US CDC expects Omicron boosters for kids by mid-Oct

This photo, provided by Office of the Governor of New York, shows Moderna COVID-19 vaccine at the Boriken Neighborhood Health Center, in New York on Sept 7, 2022. (DON POLLARD / OFFICE OF THE GOVERNOR OF NEW YORK VIA AP)

COPENHAGEN / NEW YORK – The US Centers for Disease Control and Prevention expects COVID-19 vaccine boosters targeting circulating variants of the virus to be available for children aged 5-11 years by mid-October.

The CDC said in a document released on Tuesday that it expects to make a recommendation in early- to mid-October on the use of the new bivalent vaccines in the group, if they are authorized by the US Food and Drug Administration (FDA).

The vaccines, which target both the original version and the currently circulating variants of the virus, were rolled out for people 12 years or older earlier this month.

The CDC said it expects Pfizer-BioNTech's bivalent vaccine to be available for children aged 5-11 years, and Moderna's vaccine for those aged 6-17 years, pending FDA authorization.

The Pfizer vaccine is already authorized as a booster dose for children over 12 years of age, while Moderna's bivalent vaccine is authorized for adults.

The CDC expects pre-orders for the Pfizer shot to begin for the age group next week. The Moderna vaccine will have the same formulation for children and adults and will not require a separate pre-order period, the CDC said.

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Denmark's Queen Margrethe pays her respect to the coffin of Britain's Queen Elizabeth, following her death, during her lying-in-state at Westminster Hall, in London on Sept 18, 2022. (JOHN SIBLEY / POOL VIA AP / FILE)


Queen Margrethe of Denmark has tested positive for COVID-19 for the second time this year, the royal court said on Wednesday.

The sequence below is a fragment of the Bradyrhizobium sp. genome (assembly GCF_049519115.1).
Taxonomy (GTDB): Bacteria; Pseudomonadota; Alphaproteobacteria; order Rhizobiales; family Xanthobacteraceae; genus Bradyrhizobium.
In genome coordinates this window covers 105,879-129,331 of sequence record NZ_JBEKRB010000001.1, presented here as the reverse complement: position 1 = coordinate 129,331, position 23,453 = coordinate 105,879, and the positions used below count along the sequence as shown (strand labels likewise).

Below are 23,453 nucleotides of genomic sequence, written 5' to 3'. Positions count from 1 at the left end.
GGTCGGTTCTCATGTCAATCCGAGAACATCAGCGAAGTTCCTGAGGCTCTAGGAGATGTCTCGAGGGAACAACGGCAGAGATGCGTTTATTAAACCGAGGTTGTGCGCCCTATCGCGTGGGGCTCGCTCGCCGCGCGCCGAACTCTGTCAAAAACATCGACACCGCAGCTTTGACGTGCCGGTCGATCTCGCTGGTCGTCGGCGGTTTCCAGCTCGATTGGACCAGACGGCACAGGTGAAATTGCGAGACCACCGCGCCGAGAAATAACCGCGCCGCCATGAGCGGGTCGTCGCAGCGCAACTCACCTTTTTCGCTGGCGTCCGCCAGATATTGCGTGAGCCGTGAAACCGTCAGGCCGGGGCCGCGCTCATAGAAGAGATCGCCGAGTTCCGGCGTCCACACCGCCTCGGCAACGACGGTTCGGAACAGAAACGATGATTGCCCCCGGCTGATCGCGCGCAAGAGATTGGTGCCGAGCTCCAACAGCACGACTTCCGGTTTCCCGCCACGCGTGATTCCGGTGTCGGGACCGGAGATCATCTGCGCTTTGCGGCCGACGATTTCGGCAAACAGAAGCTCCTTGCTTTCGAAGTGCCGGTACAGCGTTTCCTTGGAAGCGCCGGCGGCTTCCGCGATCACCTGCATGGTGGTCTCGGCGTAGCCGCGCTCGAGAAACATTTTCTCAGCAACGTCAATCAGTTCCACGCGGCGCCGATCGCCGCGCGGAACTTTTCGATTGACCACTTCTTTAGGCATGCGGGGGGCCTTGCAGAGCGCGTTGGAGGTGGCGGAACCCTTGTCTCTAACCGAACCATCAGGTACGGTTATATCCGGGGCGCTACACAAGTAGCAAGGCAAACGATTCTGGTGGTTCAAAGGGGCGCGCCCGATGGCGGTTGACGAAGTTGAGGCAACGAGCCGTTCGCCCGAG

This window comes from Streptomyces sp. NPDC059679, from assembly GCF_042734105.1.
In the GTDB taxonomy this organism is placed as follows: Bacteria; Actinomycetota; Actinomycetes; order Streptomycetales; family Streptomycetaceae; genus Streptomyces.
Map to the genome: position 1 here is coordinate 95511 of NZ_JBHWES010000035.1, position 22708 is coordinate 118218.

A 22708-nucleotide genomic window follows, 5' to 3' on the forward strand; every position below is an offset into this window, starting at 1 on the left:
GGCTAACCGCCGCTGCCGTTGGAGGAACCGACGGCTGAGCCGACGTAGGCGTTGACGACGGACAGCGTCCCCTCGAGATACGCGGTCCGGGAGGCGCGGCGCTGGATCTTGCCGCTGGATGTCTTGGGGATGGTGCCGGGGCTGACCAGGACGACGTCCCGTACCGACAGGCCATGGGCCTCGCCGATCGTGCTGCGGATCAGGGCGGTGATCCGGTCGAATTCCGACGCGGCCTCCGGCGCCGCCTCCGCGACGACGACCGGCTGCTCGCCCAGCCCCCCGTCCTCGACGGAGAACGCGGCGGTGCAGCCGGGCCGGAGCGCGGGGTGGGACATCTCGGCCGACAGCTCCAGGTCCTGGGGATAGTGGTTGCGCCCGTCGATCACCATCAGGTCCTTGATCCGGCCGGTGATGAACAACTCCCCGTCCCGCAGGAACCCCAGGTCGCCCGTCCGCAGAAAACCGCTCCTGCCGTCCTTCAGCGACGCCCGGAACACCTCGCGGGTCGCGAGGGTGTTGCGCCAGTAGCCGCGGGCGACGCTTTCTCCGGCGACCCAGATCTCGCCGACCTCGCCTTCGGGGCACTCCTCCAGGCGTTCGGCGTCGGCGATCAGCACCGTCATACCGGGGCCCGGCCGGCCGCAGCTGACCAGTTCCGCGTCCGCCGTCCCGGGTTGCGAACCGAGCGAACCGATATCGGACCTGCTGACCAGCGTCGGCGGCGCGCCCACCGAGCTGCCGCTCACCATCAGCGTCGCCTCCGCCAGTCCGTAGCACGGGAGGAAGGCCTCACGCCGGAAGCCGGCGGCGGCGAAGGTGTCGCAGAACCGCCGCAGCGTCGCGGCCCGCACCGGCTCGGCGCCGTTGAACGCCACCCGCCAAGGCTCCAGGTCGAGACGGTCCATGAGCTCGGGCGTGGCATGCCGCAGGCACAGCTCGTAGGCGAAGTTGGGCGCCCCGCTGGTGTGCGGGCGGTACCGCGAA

The 82-year-old head of state, who has been on the throne for half a century, has cancelled her appointments for the week.

She attended the Queen Elizabeth's funeral in London on Monday.

Queen Margrethe, who has been vaccinated against the coronavirus, was also diagnosed with COVID-19 in February this year, showing mild symptoms at the time.

A palace spokesperson declined to give further comment on Wednesday.

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People wait for COVID-19 testing in the Queens borough of New York, the United States, Dec 29, 2021. (PHOTO/XINHUA)

United States

To fight the COVID-19 pandemic, New York State acquired 8,555 ventilators at a cost of US$166 million and 1,179 X-ray machines for US$86.4 million, but now they're stacked in warehouse with no plans to distribute them or put them to any immediate use, reported Politico on Tuesday.

"COVID-19 treatments have largely moved away from ventilators, and hospitals say they have plenty available to deal with their immediate needs," said the report.

"The ventilator stockpile, which the state is paying National Guard officers to manage, is the latest example of the equipment left behind after states and national governments went on pandemic-fueled spending sprees as COVID-19 left a deadly wake across the globe," it noted.

In 2020, the US government rushed to order nearly 200,000 ventilators at a cost of US$3 billion, yet only half of them even had "the capacity to support the most severely affected patients," the American College of Chest Physicians was cited as saying.

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